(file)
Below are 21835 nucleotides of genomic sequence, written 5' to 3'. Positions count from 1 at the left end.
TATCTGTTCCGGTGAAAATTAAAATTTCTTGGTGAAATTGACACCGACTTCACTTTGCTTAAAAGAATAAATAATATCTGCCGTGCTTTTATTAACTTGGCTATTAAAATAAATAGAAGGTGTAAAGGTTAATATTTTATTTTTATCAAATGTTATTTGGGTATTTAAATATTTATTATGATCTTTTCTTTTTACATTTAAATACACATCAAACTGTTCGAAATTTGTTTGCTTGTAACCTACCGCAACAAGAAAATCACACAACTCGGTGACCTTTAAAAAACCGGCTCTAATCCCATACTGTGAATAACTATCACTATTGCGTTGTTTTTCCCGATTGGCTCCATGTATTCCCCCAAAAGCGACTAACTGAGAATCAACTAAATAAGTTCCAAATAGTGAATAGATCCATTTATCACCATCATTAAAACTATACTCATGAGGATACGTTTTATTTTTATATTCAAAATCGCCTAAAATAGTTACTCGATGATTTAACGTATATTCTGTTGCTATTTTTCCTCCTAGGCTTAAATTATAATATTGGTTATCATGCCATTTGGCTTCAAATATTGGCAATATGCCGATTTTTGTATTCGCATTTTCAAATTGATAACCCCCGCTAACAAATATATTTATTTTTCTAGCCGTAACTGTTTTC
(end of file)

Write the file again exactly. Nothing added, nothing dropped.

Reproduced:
Below are 21835 nucleotides of genomic sequence, written 5' to 3'. Positions count from 1 at the left end.
TATCTGTTCCGGTGAAAATTAAAATTTCTTGGTGAAATTGACACCGACTTCACTTTGCTTAAAAGAATAAATAATATCTGCCGTGCTTTTATTAACTTGGCTATTAAAATAAATAGAAGGTGTAAAGGTTAATATTTTATTTTTATCAAATGTTATTTGGGTATTTAAATATTTATTATGATCTTTTCTTTTTACATTTAAATACACATCAAACTGTTCGAAATTTGTTTGCTTGTAACCTACCGCAACAAGAAAATCACACAACTCGGTGACCTTTAAAAAACCGGCTCTAATCCCATACTGTGAATAACTATCACTATTGCGTTGTTTTTCCCGATTGGCTCCATGTATTCCCCCAAAAGCGACTAACTGAGAATCAACTAAATAAGTTCCAAATAGTGAATAGATCCATTTATCACCATCATTAAAACTATACTCATGAGGATACGTTTTATTTTTATATTCAAAATCGCCTAAAATAGTTACTCGATGATTTAACGTATATTCTGTTGCTATTTTTCCTCCTAGGCTTAAATTATAATATTGGTTATCATGCCATTTGGCTTCAAATATTGGCAATATGCCGATTTTTGTATTCGCATTTTCAAATTGATAACCCCCGCTAACAAATATATTTATTTTTCTAGCCGTAACTGTTTTC